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Lifestyle Can Help Prevent Type 2 Diabetes

Exercise helps patients to lower risk of type 2 diabetes

Following a healthy lifestyle positively effects one's risk of developing type 2 diabetes. Dariush Mozaffarian, assistant professor of epidemiology at the Harvard School of Public Health, and colleagues have published a new study in the Archives of Internal Medicine which reinforce previous studies linking lifestyle factors to diabetes prevention.

The researchers followed 4,883 men and women 65 and older for 10 years. None of these participants had diabetes at the beginning of the study. Over the 10 year follow-up period, 337 new cases of type 2 diabetes were diagnosed.

Participants were divided into low- and high-risk groups within five lifestyle factor categories. These categories included physical activity, diet, alcohol use, smoking habits, and body fat. Each of these lifestyle factors were found to be independently associated with diabetes prevention. This remained true even after adjusting for age, sex, race, education level, and annual income.

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Participants in the low-risk groups of all five lifestyle factor categories had an 89% lower risk of diabetes. Simply being physically active was noted to cut the risk of developing type 2 diabetes by half.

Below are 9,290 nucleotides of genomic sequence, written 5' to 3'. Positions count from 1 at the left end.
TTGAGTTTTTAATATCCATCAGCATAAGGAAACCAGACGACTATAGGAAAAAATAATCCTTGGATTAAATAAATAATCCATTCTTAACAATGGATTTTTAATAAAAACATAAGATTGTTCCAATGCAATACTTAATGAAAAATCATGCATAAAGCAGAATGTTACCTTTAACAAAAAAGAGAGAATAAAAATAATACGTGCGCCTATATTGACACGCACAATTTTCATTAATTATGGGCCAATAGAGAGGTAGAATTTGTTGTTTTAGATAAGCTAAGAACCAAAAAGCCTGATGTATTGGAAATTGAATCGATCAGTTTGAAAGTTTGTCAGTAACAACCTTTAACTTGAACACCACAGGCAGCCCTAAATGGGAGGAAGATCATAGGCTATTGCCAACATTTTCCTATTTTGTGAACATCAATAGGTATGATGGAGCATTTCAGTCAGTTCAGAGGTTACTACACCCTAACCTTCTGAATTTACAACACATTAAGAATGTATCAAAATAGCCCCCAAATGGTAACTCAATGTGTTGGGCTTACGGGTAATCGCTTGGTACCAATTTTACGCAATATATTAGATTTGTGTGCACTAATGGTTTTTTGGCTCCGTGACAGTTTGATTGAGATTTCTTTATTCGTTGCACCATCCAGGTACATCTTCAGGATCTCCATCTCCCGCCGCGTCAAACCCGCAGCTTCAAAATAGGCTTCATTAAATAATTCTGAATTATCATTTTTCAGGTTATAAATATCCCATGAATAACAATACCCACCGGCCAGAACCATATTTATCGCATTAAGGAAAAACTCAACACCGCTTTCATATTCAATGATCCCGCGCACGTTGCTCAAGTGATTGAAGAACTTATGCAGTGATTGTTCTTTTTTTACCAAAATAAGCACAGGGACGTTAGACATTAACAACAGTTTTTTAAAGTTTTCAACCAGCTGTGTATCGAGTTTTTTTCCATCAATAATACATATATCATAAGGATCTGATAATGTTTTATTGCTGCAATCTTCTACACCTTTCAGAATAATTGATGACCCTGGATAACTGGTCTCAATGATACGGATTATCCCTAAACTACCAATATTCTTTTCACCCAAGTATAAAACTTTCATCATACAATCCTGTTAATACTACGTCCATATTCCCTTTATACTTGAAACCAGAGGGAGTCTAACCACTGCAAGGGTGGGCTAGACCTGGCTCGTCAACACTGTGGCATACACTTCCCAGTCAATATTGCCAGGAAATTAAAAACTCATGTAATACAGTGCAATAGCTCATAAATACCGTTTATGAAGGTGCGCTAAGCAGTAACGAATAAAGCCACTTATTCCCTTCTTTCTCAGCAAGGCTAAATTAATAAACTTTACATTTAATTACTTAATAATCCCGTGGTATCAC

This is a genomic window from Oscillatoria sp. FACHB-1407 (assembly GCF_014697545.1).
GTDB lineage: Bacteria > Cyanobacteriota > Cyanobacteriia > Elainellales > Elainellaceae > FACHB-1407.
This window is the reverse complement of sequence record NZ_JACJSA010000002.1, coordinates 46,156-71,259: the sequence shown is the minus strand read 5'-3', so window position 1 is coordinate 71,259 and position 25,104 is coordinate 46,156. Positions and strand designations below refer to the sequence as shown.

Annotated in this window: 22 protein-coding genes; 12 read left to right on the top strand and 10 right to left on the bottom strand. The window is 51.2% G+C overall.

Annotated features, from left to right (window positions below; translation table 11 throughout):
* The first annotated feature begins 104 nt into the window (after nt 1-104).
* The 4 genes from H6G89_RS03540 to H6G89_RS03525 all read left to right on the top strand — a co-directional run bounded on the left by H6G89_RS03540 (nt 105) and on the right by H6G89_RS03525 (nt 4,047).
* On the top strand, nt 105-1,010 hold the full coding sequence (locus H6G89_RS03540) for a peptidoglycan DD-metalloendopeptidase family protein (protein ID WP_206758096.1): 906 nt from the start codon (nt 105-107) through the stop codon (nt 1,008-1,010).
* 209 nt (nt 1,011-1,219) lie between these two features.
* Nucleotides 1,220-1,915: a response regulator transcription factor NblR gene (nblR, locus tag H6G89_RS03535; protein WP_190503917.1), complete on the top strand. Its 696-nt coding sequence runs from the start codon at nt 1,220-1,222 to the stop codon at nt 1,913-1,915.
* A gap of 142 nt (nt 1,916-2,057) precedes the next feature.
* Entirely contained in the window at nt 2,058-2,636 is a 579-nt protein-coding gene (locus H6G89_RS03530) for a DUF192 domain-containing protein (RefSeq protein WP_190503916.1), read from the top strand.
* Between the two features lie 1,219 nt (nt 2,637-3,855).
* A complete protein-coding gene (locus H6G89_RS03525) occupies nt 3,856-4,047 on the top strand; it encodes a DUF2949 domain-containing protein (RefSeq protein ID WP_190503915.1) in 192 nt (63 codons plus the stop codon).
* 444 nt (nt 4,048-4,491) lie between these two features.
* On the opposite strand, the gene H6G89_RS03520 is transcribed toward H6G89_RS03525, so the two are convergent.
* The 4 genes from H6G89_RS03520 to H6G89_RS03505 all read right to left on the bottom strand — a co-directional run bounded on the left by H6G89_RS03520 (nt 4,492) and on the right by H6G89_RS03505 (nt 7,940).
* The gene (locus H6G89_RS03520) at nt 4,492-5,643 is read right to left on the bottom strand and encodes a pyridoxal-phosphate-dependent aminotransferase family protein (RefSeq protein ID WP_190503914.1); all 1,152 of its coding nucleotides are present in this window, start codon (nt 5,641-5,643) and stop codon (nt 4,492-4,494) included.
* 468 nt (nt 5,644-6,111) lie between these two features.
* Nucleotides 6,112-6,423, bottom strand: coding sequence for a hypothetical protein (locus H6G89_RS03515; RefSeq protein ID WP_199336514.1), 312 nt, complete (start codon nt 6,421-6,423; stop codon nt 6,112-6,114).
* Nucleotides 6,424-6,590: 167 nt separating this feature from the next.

The low-risk groups of type 2 diabetes included

  • Physical activity at an above average level (walking regularly and engaging in leisure activities)
  • Eating a diet that is high-fiber, low saturated fat, low trans fat, low sugar
  • Light or moderate alcohol use (up to two drinks per day)
  • Nonsmoker
  • Having a normal or near normal Body mass index (BMI) of less than 25 and a waist circumference of 34.6 inches or less for women and 36 inches or less for men.

Even a single change can improve your diabetes or cut your risk of developing type 2 diabetes. Overall, the study showed people in the low-risk category for each lifestyle factor had a 35% lower risk of developing type 2 diabetes.

Lifestyle Risk Factors and New-Onset Diabetes Mellitus in Older Adults: The Cardiovascular Health Study; Arch Intern Med. 2009;169(8):798-807; Dariush Mozaffarian, MD, DrPH; Aruna Kamineni, MPH; Mercedes Carnethon, PhD; Luc Djoussé, MD, ScD; Kenneth J. Mukamal, MD; David Siscovick, MD, MPH